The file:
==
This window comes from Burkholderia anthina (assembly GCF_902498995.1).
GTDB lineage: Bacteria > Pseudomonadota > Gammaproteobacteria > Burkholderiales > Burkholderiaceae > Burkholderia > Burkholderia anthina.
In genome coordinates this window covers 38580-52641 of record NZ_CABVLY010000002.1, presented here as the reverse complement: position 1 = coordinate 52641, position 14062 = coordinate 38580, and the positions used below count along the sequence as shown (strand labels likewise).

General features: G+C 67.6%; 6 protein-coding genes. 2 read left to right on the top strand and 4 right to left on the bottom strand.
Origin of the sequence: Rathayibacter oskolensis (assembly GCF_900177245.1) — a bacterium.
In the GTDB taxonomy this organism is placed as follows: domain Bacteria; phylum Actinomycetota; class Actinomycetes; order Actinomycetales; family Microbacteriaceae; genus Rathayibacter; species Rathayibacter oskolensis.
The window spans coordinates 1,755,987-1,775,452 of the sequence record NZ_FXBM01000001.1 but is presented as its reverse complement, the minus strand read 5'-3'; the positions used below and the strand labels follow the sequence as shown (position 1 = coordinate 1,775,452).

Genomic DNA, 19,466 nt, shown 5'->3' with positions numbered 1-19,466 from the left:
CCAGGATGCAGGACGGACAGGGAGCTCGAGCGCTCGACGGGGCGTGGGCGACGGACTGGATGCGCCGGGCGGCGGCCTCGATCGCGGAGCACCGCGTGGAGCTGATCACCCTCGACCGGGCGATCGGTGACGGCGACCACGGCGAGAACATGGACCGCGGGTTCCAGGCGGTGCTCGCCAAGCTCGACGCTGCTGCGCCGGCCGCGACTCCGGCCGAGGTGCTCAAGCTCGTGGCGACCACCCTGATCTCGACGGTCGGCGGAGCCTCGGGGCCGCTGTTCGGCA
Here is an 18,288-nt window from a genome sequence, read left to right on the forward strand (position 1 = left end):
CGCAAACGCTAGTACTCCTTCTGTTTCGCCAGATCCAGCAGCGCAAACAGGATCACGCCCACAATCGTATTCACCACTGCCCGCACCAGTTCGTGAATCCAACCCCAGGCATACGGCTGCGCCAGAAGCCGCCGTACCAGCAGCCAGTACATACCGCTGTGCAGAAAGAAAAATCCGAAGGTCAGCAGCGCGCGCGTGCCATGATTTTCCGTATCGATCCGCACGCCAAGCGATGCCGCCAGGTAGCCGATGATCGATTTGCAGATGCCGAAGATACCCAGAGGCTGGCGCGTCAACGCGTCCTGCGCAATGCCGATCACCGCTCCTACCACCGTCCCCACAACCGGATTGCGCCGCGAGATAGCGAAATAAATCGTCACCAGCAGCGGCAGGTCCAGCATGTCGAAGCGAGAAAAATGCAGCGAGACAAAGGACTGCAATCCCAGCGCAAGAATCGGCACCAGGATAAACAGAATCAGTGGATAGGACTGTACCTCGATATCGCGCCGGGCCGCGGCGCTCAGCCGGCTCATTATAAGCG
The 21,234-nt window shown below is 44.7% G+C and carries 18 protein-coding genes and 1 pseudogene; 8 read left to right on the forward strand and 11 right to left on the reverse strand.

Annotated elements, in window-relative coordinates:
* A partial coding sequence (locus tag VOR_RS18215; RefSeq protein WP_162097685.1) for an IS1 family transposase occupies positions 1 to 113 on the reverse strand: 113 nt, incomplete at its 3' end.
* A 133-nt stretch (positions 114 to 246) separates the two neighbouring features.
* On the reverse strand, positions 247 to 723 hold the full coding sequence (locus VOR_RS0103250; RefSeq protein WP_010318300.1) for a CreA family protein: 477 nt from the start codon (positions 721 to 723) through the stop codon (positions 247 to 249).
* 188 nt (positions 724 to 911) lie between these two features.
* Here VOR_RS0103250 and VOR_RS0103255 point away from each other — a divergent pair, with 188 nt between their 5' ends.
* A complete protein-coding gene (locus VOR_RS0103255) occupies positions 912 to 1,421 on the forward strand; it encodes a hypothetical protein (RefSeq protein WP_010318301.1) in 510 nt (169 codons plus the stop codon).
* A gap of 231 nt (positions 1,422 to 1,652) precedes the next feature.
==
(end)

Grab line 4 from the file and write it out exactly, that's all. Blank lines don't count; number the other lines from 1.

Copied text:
General features: G+C 67.6%; 6 protein-coding genes. 2 read left to right on the top strand and 4 right to left on the bottom strand.